Monday, 24 June 2013

#127: Headlander Festival: Day 1 - 21/06/13 (Bramhall Rugby Club)

Stockport isn't a town particularly synonymous with a music scene. There's one there, that's for certain, after all, being situated as close to Manchester as it is, why it would be a cause for concern if their wasn't one. There's even a wealth of practice rooms and recording studios on offer for those bands who have graduated from the confines of their parent's attic or garage. As for venues however, apart from the likes of the Baker's Vault, there's very few musician friendly venues on offer in and around the town and even fewer that would allow a two day exhibition of some of the most up and coming bands' from the area as well as a smattering of those from further afield, not to mention a handful of names that are slightly more established and more likely to bring in a crowd. That's why when Headlander Festival was announced, there was a higher degree of anticipation than reservation about it, for those at least with a vested interested in their local scene at any rate.

Marketing itself as a family festival has it's pros and cons. Sure you're going to bring in the crowds, but is allowing a festival to feel more like a glorified school fête going attract the kind of crowds that would make it a success? Thankfully however, school fêtes don't often have live music, and thankfully again, if they did, it probably wouldn't be as solid as some of the performances of some of today.

The first band of the day are Cove, a three piece who kick of the proceedings with the weekends Battle of the Bands. Unfortunately for them, the judges of the competition were running late and a lack of communication between officials meant the set had to be repeated, thus forcing the organisers itinerary back and back. Musically however, Cove are solid in their performance and the shared duties of guitar bass and vocal between the two front-men keep stuff fresh. Despite only a four song set, the band quickly assert themselves as having talent, particularly as far as the vocals are concerned and though the song writing came off as somewhat easy, this is something that obviously improves with time and given the band's young age ( I doubt any are over 18 ) there's a certain amount of potential there for the band to tap in to.

The second band today, this time on the main stage is Vacant Lot, again another young band with a lot of potential who uphold a distinctly 'alternative' sound. Again there young age accounts for the occasionally forced lyricism but where that lets the band down both guitarists raise it up. Their set sees a couple of covers in the form of The Black Keys 'Gold on the Ceiling' and The Strokes 'Last Night' the latter particularly impresses with the singer/guitarist doing his best Julian Casablancas impression, really quite well. You've got to feel sorry for a band like this though, all through their set the guys doing the lighting and the sound do nothing but bitch about how young and unprofessional they are, even though the nerves on their faces are obvious. Everyone's career kicks off somewhere and everyone should respect that no matter how far down that line you are as a band.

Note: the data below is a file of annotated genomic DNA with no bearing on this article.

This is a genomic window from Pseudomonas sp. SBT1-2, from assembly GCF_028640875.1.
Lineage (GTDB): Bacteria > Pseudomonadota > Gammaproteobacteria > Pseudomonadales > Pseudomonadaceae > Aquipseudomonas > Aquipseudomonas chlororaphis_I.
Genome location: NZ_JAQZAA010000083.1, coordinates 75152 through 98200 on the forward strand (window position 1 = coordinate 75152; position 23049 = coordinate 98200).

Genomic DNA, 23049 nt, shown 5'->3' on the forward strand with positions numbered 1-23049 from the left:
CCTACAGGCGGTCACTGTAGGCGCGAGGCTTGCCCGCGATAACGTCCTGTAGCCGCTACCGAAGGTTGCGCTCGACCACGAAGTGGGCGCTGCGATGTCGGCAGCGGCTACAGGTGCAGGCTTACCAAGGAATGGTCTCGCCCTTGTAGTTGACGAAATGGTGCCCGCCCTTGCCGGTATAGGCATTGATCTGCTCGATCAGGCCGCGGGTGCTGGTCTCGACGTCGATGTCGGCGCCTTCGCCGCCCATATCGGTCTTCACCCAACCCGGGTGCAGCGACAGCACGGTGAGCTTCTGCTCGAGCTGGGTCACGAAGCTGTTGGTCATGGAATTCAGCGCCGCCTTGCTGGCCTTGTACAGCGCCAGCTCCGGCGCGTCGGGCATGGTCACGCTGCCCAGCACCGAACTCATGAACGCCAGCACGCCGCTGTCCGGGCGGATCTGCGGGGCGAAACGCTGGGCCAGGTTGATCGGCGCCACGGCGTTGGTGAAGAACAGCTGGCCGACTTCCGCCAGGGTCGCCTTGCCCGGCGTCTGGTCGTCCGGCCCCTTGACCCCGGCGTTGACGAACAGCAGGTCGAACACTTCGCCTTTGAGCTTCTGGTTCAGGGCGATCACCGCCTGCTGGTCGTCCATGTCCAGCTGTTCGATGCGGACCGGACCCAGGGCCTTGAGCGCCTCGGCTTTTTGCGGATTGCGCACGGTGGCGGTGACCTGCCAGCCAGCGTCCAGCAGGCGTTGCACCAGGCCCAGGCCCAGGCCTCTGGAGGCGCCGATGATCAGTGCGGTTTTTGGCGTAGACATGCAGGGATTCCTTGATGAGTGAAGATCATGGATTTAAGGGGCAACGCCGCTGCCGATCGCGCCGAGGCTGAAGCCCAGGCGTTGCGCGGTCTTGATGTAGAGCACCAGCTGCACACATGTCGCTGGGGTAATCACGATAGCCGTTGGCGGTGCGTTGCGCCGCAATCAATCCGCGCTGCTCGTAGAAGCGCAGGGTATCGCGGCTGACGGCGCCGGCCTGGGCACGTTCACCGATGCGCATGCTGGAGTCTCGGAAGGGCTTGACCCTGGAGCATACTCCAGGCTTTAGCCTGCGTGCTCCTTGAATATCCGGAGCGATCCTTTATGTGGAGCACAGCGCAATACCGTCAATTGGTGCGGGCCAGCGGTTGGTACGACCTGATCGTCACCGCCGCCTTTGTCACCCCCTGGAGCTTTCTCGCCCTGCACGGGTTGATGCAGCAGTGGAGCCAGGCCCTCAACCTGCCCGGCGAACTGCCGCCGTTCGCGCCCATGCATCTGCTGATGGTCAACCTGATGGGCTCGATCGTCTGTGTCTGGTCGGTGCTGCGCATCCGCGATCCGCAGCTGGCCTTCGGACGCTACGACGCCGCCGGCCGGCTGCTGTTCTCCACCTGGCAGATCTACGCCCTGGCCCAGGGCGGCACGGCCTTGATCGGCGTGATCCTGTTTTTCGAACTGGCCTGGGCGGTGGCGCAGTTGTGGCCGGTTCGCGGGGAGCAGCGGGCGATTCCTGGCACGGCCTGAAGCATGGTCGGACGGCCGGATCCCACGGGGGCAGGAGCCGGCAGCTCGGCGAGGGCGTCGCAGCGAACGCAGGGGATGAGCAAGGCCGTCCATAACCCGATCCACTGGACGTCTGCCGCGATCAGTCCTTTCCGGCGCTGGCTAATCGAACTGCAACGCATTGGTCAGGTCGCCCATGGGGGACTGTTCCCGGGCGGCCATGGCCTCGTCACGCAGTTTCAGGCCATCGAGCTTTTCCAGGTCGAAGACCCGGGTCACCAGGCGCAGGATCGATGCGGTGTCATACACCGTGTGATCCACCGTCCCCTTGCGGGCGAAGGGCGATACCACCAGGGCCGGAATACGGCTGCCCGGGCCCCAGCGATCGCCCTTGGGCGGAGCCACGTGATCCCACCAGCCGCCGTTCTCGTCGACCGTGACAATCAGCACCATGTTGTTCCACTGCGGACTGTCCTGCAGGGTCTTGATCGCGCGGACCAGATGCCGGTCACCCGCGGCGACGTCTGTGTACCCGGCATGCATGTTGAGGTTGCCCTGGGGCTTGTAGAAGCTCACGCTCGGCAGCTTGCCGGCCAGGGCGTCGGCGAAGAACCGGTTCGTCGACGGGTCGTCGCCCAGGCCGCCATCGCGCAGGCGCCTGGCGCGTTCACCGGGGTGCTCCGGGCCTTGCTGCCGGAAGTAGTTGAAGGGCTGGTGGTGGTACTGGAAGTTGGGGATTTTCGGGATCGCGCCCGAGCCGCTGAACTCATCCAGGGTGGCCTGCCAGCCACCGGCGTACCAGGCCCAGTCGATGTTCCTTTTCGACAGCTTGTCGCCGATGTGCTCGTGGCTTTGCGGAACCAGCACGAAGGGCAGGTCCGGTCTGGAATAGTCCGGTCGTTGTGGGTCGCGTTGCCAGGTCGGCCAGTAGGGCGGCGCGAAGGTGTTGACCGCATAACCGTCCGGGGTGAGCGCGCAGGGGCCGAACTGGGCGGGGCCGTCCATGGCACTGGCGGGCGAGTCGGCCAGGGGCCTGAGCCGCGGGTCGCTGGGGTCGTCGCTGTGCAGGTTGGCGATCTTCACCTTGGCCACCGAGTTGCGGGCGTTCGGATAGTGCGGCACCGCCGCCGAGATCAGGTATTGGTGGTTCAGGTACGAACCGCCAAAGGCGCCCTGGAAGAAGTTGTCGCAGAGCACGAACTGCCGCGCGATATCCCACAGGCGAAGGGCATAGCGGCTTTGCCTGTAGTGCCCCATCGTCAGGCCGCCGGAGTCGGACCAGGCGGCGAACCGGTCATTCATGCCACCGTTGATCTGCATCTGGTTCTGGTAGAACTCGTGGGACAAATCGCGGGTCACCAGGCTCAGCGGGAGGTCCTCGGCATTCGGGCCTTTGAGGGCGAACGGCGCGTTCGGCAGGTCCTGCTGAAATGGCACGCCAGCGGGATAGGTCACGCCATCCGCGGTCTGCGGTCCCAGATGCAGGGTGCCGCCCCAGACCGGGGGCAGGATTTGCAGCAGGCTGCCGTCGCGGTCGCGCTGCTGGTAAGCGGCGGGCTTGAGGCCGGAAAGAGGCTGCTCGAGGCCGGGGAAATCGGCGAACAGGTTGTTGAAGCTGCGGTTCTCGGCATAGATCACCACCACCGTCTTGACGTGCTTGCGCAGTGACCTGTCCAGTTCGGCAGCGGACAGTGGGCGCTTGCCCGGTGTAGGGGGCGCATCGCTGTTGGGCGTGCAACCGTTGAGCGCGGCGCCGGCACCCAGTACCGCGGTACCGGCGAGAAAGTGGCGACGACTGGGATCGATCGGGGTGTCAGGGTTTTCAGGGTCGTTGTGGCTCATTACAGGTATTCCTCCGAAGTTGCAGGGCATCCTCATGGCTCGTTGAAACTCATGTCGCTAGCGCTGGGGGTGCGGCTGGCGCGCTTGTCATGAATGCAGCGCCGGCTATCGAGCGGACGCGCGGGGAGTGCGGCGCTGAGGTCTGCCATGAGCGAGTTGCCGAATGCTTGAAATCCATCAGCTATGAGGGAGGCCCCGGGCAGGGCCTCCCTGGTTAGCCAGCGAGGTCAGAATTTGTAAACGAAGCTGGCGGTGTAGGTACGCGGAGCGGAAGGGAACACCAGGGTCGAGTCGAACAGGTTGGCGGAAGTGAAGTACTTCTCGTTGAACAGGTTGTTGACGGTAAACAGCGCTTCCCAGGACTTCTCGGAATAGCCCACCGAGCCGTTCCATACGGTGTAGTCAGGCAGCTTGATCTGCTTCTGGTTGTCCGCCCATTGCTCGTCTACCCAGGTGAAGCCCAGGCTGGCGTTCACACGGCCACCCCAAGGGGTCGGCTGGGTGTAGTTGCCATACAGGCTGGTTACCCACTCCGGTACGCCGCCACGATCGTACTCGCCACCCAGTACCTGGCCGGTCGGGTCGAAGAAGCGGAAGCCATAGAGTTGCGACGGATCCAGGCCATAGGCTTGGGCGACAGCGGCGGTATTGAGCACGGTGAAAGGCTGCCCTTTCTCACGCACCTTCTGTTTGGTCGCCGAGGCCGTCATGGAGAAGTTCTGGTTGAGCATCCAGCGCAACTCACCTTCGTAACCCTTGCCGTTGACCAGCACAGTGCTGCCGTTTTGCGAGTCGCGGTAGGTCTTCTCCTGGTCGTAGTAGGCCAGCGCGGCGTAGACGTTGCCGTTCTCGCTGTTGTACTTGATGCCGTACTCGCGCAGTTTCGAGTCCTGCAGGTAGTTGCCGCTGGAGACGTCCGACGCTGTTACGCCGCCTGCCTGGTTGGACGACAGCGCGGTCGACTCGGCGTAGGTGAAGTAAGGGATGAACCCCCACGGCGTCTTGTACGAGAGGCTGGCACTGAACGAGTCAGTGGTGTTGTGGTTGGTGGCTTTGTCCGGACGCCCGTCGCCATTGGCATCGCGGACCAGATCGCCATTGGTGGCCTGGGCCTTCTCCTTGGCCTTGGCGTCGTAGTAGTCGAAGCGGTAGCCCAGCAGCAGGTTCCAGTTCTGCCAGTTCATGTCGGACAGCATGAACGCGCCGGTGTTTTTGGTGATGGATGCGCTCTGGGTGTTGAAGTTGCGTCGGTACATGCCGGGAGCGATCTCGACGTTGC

The final band of the Friday were Freedom of the City, a band I've recently discovered. Perhaps placed unjustly low down on the bill, sound problems and scheduling issues are abound and unfortunately their set gets cut short after just three songs. Thankfully they squeeze a fourth out of it much to the crowd's pleasure given their blend of reverb tinged and delay-soaked indie pop goes down better than any of the other bands on today's bill, a cheeky comment to one slightly warm member of a media team seems to fall on deaf ears and was a slight hint at what the set could have been if it wasn't for poor planning. Whether it's down to the bands or to the event organisers, when a band travels to a venue that they've had to pay to play, and gets their set cut after only four songs, there's something seriously not right, and despite it being the highlight of Friday, a band like Freedom of the City deserve to be placed higher up the bill and deserve not to have the plug pulled on them.

And so the day's proceedings are rounded off in an almost bittersweet fashion. The music was on point, the kids entertainment was on point and there was almost-enough side-stalls there to allow a festival buzz to rear it's ugly head at times. Unfortunately though poor organisation across both tents seem to impact on both bands and sound engineers leaving a nasty taste in the mouths of those so inclined to notice it. For a first festival experience for some of the younger children though it's certainly something worth bearing in mind, especially for the low ticket prices and camping availability. Let's just hope that the Sunday fares somewhat better.